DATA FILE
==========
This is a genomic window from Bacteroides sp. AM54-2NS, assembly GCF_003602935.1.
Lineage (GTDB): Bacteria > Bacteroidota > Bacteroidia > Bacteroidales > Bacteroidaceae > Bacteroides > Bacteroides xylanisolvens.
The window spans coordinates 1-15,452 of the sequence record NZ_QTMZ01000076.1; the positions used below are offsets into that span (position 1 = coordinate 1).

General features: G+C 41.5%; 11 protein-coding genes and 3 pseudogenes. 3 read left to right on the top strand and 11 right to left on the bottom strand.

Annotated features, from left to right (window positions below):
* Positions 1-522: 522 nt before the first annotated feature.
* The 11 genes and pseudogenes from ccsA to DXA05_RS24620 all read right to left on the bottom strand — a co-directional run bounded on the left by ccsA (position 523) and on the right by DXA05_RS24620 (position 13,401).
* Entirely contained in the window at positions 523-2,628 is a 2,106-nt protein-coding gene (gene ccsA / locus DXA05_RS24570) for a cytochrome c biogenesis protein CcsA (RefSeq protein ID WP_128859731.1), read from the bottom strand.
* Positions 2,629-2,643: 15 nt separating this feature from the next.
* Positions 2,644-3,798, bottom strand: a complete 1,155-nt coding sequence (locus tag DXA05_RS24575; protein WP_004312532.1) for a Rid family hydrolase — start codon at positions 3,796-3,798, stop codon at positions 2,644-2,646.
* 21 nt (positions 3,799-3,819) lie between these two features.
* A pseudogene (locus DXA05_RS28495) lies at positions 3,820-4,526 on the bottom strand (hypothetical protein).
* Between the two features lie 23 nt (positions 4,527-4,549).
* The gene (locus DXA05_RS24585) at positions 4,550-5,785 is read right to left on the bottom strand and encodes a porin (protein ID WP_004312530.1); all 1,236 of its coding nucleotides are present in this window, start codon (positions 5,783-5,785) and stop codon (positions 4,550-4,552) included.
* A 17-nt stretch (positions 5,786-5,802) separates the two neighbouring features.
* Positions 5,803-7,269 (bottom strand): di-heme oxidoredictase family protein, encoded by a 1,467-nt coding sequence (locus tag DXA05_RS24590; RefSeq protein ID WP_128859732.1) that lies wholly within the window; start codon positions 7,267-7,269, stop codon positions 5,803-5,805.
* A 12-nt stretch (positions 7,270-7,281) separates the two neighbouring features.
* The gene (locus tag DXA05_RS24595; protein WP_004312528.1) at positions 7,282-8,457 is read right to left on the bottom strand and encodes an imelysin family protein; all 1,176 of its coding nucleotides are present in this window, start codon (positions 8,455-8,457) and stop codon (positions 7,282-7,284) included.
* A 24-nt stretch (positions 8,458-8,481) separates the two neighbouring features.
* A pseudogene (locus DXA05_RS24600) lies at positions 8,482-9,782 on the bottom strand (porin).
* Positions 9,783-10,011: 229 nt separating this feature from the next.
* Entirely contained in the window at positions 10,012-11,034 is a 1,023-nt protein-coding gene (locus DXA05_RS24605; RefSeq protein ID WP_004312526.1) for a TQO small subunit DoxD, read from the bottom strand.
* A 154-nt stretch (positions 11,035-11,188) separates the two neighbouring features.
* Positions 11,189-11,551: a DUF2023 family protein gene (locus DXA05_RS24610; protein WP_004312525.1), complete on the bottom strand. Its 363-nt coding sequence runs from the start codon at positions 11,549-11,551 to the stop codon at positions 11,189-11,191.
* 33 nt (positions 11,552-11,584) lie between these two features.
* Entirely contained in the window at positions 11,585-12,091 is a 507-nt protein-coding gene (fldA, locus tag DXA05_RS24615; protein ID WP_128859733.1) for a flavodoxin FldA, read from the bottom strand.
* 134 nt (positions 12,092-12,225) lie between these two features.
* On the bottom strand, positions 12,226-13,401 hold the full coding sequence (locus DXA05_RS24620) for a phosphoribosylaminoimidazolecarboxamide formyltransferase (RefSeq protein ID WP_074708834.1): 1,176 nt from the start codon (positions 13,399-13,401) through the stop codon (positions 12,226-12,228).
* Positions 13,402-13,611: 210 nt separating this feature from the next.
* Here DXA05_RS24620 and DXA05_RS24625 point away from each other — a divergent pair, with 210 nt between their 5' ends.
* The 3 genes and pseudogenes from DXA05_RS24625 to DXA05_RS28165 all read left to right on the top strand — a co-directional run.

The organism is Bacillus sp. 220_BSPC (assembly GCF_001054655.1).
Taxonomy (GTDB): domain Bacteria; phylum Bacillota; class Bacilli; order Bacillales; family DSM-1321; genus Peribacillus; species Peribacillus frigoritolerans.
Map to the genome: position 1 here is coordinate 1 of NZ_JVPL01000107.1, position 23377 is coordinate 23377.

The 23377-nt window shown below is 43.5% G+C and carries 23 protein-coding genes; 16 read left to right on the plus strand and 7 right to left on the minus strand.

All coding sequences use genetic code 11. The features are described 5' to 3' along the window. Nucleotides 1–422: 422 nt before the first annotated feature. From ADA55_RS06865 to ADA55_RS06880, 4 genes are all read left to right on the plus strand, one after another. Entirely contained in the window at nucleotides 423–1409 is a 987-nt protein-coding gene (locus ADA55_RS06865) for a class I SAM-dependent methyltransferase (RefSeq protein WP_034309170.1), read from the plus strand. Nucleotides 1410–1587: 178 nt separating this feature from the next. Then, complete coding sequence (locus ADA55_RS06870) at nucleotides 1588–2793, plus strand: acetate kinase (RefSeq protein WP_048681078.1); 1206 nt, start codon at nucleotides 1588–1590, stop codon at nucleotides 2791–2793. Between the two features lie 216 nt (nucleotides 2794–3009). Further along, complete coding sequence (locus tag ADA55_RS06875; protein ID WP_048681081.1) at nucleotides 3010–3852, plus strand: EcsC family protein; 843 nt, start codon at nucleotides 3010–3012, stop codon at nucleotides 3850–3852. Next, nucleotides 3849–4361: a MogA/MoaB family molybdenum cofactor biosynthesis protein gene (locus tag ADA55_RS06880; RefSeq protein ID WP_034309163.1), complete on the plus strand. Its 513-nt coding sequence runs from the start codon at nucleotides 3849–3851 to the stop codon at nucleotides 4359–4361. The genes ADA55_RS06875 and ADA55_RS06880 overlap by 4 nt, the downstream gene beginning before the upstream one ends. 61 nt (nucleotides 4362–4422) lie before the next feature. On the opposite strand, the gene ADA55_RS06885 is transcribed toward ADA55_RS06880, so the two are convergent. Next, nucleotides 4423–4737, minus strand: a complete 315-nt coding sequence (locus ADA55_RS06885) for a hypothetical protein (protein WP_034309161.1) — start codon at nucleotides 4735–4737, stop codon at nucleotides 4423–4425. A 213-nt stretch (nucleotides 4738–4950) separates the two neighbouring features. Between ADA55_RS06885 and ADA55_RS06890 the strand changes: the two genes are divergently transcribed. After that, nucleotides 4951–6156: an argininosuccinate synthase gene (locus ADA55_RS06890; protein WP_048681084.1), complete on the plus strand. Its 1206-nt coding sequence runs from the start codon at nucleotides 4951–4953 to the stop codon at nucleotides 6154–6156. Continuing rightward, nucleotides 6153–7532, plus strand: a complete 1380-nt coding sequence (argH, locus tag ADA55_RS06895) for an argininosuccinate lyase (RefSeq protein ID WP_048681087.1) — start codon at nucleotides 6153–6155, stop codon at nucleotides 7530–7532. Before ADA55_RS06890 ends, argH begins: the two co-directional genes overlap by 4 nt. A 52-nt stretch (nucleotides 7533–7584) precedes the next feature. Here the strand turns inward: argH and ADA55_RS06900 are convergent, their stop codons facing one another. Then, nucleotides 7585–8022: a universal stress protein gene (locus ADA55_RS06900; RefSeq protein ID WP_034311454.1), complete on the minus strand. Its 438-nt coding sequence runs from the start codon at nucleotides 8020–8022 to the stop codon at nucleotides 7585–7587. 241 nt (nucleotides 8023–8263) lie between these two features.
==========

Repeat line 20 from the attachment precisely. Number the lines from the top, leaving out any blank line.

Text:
* A pseudogene (locus DXA05_RS24600) lies at positions 8,482-9,782 on the bottom strand (porin).